This last weekend was a weekend of special occasions. In China there were two special days and of course in my homeland there was a special day of remembrance.
What is Mid-Autumn Festival?
The first signal of the impending holiday was a knock at the door from my liaison from the foreign affairs office of the school. She had with her several brightly colored boxes and handed me one while wishing me a happy Mid-Autumn Festival on behalf of the university. I was pleasantly surprised and excited to find out what it was. It was a box of moon cakes.
Well, I had no clue what moon cakes are or why they celebrate this holiday so I quickly turned to the all-trusted source of the Internet finding Wikipedia had a nice article on both. I learned that the moon cake is the traditional treat for the Mid-Autumn Festival and is generally given between friends and family. There are many varieties and it has become a common practice for businesses to give them to clients. They’re kind of like a fruit cake at Christmas.
The holiday is an ancient holiday that dates back to when China still worshipped the gods of the sun and moon. There are a few legends about why they celebrate it but basically it’s to signal the end of the harvest and harvest moon. I found out that the holiday is always the 15th day of the 8th month of the Chinese calendar, which happened to be September 12 on the regular calendar this year.
The same day I got the moon cakes, I also got a call from someone named Sally who invited me to dinner with the other teachers in Hefei from China Horizons. It turns out she is the contact that China Horizons uses to help place teachers. She first worked with the director of CH about 10 years ago when he first came to China to teach with his wife. I was delighted to meet her and make another friend in China.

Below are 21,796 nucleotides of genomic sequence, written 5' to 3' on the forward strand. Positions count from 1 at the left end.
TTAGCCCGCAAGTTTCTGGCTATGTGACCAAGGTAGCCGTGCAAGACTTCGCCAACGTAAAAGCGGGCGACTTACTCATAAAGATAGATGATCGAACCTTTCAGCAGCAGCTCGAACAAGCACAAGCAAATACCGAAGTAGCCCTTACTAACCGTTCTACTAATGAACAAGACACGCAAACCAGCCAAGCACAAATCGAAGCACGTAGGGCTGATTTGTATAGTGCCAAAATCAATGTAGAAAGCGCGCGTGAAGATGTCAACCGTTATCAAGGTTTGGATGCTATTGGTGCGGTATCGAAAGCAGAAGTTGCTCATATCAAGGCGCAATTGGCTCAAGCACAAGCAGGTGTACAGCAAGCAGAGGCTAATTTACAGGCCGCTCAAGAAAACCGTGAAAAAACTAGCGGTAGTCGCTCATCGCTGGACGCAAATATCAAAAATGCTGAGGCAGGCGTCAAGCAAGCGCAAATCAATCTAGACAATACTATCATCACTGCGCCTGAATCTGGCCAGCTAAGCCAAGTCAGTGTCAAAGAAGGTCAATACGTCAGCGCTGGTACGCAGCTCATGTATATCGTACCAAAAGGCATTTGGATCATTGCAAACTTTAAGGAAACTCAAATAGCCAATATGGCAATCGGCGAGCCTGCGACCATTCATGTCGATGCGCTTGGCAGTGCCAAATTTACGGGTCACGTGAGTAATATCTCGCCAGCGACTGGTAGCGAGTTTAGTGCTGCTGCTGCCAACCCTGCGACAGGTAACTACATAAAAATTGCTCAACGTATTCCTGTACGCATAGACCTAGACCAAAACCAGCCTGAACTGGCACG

She invited us out for dinner on Saturday, which happened to be the official Teacher’s Day in China. This holiday was implemented in 1985 in order to instill more respect for teachers who had lost that respect during the Cultural Revolution (1966-1976) because they were intellectuals. It is a day when teachers all over China are recognized and given special treatment.
We had a lovely dinner in a nice “hotel” restaurant with our own private room. It was good company and great food. The first dish they brought out was this cool looking green and white soup that was artfully plated to be a yin and yang symbol. They called it tai chi soup. It was truly a banquet.
9/11 Ten Years Later
Even with these two celebratory holidays over the weekend, my mind kept reflecting on the more somber occasion that undoubtedly occupied the thoughts of my family, friends and fellow Americans. I too remembered where I had been 10 years ago when I heard the news, and I remember vividly the rest of that day during my senior year of high school.
My heart goes out to the thousands who were personally affected by the tragedy and my heart goes out to the thousands of American Muslims who have been scorned and scoffed at because of the shameless acts of terror carried out by someone espousing the same heritage.
I read many stories about the raised security in NYC and DC and the many memorials. I read the words of religious leaders who spoke about turning to and trusting in God, and I read about the consequences of our actions from many different sources both good and bad that have been realized over the last ten years.
I also thought about two years ago when I was in NYC and overlooking Ground Zero. I was there with a bunch of kids who couldn’t possibly remember that day since most were toddlers when it happened, a couple of them just newborns. At the time I thought about it and if they really understood the significance of what they were seeing that everything changed that day including travel, politics, international relationships and so much more.
The one thing that didn’t change is the restored gospel of Jesus Christ. God loves each of his children, always has and always will. He wants us to be happy and that’s why we have the gospel. That’s why there is a prophet. That’s why he sent his son.
Anyway, the next day was the Mid-Autumn Festival. We decided to make an adventure of it so Aaron, Melissa and I made a trek to a fanciful little Chinese town not far from Hefei that I read about on a blog, but more about that in its own post.